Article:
EMBRACING NEW NURSES: Clinical and Applied Ethics in Nursing Practice

Angela Babaev, DNP, CNS, RN, Assistant Vice President Education & Nursing Recruitment

The minute “Jennifer” begins her shift as a critical care nurse, she is swept into a whirlwind. “When you hit the door, everything starts happening,” she says. “People are handing you phones and reports. Somebody needs immediate help, and there is no easing into the workday.”

That’s a far cry from nursing school when you are calmly led by the instructor to the patient floor.

Today’s fast-paced health care environment can be challenging for nurses new to the profession. New RN graduates enter the work force with excitement and anticipation of their new role, even though they have demonstrated minimal competence to practice in meeting legal and professional requirements. Many experience anxiety, role conflict, and decreased confidence when making clinical judgments while transition to practice occurs.

Current nursing literature reports that the new graduate nurse turnover rate is 35 – 60 percent in the first year. This is particularly problematic in that new graduate nurses now comprise approximately 30 – 50 percent of typical hospital staff, if not more considering the recent staffing surges.

A Profession of Caring

Often, nursing is described as a profession of caring. Helping people or patients and families and giving back to the community are some of the reasons one becomes a nurse. There are many books on nursing ethics that refer to professional etiquette. The International Code of Ethics (ICN 2005), updated by the International Council of Nurses in Geneva, addresses nurse’s duties, obligations, and rights. As per the Code of Ethics, nurses have four fundamental responsibilities: to promote health, to prevent illness, to restore health, and to alleviate suffering. The Code emphasizes that the nurse’s primary professional responsibility is to the people requiring nursing care. Each nurse carries personal responsibility for nursing practice and for maintaining competence by continual learning to maintain the highest standards of nursing care possible. Nurses play the major role in determining and implementing desirable standards of nursing practice and nursing education in developing a core of professional knowledge. Through professional organizations, nurses participate in establishing and maintaining equitable social and economic working conditions in nursing.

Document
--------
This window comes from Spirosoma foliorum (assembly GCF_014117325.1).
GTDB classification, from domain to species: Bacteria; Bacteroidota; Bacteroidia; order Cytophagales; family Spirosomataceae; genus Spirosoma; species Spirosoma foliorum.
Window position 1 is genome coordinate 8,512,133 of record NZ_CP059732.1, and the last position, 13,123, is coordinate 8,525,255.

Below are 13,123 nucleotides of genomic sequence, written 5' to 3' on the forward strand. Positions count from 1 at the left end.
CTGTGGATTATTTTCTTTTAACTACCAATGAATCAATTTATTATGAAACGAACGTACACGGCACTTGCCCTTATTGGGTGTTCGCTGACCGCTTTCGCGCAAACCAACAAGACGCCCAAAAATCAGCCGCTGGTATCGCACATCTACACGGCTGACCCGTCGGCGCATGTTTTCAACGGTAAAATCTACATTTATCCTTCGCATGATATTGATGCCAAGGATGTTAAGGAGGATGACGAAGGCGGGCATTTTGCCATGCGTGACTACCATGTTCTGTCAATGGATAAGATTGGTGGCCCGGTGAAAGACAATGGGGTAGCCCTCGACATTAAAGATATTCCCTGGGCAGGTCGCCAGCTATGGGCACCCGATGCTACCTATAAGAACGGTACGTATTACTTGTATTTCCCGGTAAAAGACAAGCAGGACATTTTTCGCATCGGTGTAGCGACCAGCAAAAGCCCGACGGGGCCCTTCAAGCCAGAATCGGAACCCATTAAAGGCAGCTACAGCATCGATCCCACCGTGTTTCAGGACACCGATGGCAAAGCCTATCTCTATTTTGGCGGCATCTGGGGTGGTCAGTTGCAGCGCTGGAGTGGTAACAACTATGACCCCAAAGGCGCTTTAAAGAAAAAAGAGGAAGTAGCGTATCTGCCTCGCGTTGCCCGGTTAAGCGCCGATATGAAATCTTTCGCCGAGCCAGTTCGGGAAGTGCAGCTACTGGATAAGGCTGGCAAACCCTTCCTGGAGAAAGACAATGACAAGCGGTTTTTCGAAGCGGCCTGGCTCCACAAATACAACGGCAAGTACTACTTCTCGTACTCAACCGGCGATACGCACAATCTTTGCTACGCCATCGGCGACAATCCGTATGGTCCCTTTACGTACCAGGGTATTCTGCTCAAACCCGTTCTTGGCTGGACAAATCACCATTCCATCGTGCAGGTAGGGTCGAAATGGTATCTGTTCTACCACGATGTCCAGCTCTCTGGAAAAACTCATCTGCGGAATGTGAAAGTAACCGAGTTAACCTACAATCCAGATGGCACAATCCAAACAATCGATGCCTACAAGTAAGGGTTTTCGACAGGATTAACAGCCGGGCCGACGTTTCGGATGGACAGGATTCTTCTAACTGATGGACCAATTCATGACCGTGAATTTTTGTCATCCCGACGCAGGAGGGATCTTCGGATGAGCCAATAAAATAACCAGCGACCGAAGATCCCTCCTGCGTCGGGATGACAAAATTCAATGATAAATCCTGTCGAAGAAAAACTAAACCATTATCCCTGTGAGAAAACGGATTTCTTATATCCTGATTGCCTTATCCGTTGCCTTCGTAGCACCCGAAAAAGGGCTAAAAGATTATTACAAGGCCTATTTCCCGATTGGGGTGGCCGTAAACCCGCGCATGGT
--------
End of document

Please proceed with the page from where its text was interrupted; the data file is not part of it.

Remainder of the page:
To ease the reality shock among new graduate nurses, a large responsibility must be placed on preceptors to “embrace” them in order to ease the initial jolt. To help buffer the shock and keep nurses from running for the exits, we must look beyond the traditional orientation process. Ethical issues, dilemmas and questions confronted nurses even before the founding of modern nursing by Florence Nightingale. Nurses make clinical judgments every day that affect human lives at most critical moments of their patients’ lives. Many of these situations involve relationships and choices in which there are conflicts of values, duties, and ideals related to what is “good” or “right” for people. Frequently, there are many ethical matters surrounding daily choices made and influenced by nurses. These include: transition to clinical setting, acceptance into the professional role and environment, trying to fit in, maintaining professional standards, inter/intrapersonal dynamics, cultural competence, integration into the culture of the environment and unit, and nurse preceptor relationships.

Preceptor/Nurse Relationships is one matter that stands out and truly makes a difference during the learning experience the new nurse receives. As per the ICN Code of Ethics, “a professional relationship is based on collegial and reciprocal actions and behavior that aims to achieve certain agreed goals.” Many times, the initial learning experience is the deal breaker for anyone starting a new profession. Any nurse will thrive and blossom with the right preceptor surrounded with a positive environment – especially a newly-graduate nurse – so embracing new nurses in good will is essential.